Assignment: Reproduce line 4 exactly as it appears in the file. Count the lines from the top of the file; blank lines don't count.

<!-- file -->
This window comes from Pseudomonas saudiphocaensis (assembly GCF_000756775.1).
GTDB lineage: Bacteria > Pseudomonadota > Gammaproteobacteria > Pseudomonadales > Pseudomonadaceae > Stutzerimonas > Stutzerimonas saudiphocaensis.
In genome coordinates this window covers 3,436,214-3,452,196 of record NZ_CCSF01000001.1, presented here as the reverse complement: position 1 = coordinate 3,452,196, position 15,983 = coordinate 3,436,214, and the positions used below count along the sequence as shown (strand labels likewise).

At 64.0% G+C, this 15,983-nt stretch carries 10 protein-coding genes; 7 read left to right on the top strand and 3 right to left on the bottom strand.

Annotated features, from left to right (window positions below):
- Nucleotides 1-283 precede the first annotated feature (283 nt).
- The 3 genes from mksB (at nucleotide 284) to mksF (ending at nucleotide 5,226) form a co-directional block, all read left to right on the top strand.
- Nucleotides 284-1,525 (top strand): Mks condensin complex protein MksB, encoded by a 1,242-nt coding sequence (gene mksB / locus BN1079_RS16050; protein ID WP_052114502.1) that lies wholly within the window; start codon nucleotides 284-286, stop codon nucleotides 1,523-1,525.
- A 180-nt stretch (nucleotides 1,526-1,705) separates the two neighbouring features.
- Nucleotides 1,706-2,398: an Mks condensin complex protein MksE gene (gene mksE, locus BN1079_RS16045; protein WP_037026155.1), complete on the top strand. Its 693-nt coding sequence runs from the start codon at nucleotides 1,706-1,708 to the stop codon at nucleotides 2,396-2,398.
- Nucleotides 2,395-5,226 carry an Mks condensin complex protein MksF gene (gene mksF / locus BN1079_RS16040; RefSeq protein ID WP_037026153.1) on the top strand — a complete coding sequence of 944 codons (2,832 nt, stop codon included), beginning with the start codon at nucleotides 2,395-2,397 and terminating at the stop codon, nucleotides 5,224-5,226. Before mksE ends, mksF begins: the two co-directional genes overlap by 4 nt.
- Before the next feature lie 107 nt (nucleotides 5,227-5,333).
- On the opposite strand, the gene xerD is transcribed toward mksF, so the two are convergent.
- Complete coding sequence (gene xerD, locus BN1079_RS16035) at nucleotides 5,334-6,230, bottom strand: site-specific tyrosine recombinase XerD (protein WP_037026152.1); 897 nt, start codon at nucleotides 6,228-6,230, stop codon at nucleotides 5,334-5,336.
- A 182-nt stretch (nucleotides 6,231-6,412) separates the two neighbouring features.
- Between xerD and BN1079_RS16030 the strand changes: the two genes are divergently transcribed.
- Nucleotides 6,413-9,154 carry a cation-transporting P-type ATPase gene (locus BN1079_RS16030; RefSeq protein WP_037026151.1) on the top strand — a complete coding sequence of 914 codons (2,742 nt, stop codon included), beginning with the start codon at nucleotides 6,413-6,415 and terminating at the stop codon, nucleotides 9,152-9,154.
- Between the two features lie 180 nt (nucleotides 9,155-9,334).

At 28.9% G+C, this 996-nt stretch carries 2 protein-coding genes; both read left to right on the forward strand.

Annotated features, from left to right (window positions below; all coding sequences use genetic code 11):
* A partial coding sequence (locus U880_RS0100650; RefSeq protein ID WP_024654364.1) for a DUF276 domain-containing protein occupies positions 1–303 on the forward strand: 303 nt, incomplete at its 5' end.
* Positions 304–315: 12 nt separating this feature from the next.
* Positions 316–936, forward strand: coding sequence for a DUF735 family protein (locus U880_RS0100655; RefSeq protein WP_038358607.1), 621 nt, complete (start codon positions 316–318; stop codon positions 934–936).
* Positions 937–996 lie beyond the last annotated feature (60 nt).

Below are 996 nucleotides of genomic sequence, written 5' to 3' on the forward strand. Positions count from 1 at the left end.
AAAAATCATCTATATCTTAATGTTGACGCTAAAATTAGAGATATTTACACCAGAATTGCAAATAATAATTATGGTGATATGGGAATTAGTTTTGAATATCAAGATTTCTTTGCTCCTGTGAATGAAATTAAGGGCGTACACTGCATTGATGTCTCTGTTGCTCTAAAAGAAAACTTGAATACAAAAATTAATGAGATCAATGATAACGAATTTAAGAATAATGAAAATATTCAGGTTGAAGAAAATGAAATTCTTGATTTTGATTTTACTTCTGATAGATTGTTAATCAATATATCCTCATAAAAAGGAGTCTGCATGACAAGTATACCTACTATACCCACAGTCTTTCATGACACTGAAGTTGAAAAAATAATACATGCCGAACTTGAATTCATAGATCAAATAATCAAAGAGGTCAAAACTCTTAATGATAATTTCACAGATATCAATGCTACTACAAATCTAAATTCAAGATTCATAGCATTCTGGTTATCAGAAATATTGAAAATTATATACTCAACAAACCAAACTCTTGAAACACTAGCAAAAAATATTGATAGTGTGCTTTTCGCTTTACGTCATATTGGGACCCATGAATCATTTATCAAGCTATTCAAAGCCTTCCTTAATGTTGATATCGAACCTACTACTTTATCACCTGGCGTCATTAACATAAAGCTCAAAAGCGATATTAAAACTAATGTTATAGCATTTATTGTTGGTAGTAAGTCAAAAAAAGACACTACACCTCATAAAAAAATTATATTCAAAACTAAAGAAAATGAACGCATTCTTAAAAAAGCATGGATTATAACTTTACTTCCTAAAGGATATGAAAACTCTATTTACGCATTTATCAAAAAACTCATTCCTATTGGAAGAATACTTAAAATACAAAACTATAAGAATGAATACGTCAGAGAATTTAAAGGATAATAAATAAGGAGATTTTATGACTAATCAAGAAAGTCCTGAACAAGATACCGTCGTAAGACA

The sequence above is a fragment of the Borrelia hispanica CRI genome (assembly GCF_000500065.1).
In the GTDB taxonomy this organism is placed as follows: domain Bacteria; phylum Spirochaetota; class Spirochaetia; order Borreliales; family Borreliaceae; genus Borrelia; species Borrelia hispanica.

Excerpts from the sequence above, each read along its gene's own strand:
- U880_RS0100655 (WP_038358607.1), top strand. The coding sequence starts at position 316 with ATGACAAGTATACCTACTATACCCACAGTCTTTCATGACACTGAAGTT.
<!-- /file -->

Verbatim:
At 64.0% G+C, this 15,983-nt stretch carries 10 protein-coding genes; 7 read left to right on the top strand and 3 right to left on the bottom strand.